The dashboard was developed to provide a condensed view of common student-level data that teachers use on a daily basis to monitor performance. This information was intended to guide lesson planning and determine individualized student intervention strategies. The StrongMind LMS captured and aggregated real-time student performance data that was displayed within the dashboard. Teachers were provided with dashboards for each course, displaying the data for each individual student in the course. Whenever a teacher refreshed the dashboard, the most recent information was displayed, meaning that the information presented was based on real-time information at that point in time.
A critical aspect of the dashboard functionality was to rank students automatically by academic risk, with students identified as being the most at risk appearing first on the dashboard. To power the risk assessment, the dashboard used a proprietary machine learning model to give each student a risk score. These scores were updated every five minutes, allowing the risk score to reflect a student’s academic risk in close to real time. During the study, the risk scores were then used by the dashboard to sort students in the view, placing students with the highest risk at the top and those with the lowest risk at the bottom of the dashboard.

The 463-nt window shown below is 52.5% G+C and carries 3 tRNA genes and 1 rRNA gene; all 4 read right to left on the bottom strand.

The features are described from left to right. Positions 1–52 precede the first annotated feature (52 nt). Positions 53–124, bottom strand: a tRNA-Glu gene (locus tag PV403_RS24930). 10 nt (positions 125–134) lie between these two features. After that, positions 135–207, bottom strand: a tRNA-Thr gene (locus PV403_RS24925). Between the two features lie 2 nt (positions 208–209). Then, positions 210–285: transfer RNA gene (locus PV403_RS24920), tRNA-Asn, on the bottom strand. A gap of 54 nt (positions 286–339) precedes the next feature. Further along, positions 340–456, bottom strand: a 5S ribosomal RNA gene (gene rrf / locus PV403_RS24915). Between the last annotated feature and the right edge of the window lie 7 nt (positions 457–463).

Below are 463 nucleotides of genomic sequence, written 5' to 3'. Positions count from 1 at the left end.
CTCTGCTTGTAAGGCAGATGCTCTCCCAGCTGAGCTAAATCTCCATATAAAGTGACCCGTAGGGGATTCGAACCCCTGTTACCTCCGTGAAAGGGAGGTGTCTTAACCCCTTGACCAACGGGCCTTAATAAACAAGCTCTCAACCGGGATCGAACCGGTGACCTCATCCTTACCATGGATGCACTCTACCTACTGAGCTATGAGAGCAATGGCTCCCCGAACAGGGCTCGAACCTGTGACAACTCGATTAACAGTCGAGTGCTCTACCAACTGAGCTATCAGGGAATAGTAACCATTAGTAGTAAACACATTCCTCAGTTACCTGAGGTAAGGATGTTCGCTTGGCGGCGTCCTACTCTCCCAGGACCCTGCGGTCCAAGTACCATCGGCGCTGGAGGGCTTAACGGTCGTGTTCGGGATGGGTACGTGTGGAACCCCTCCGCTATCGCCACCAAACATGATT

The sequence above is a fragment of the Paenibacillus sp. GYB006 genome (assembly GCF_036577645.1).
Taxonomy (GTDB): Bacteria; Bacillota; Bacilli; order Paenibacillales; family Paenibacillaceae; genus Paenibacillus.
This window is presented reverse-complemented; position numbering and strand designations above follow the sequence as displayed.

Students who completed less than 10% of the course in addition to having an average grade on assignments of less than 15% were identified as disengaged. The total percentage of students who met these criteria were used to determine the disengaged student group and the proportion of disengaged students.
Teachers also had the ability to sort students on their own using any other data point displayed on the dashboard, such as final grade or days since last login. If teachers wished to sort by risk after sorting with another method, they could simply refresh the dashboard to revert to the most current risk sort.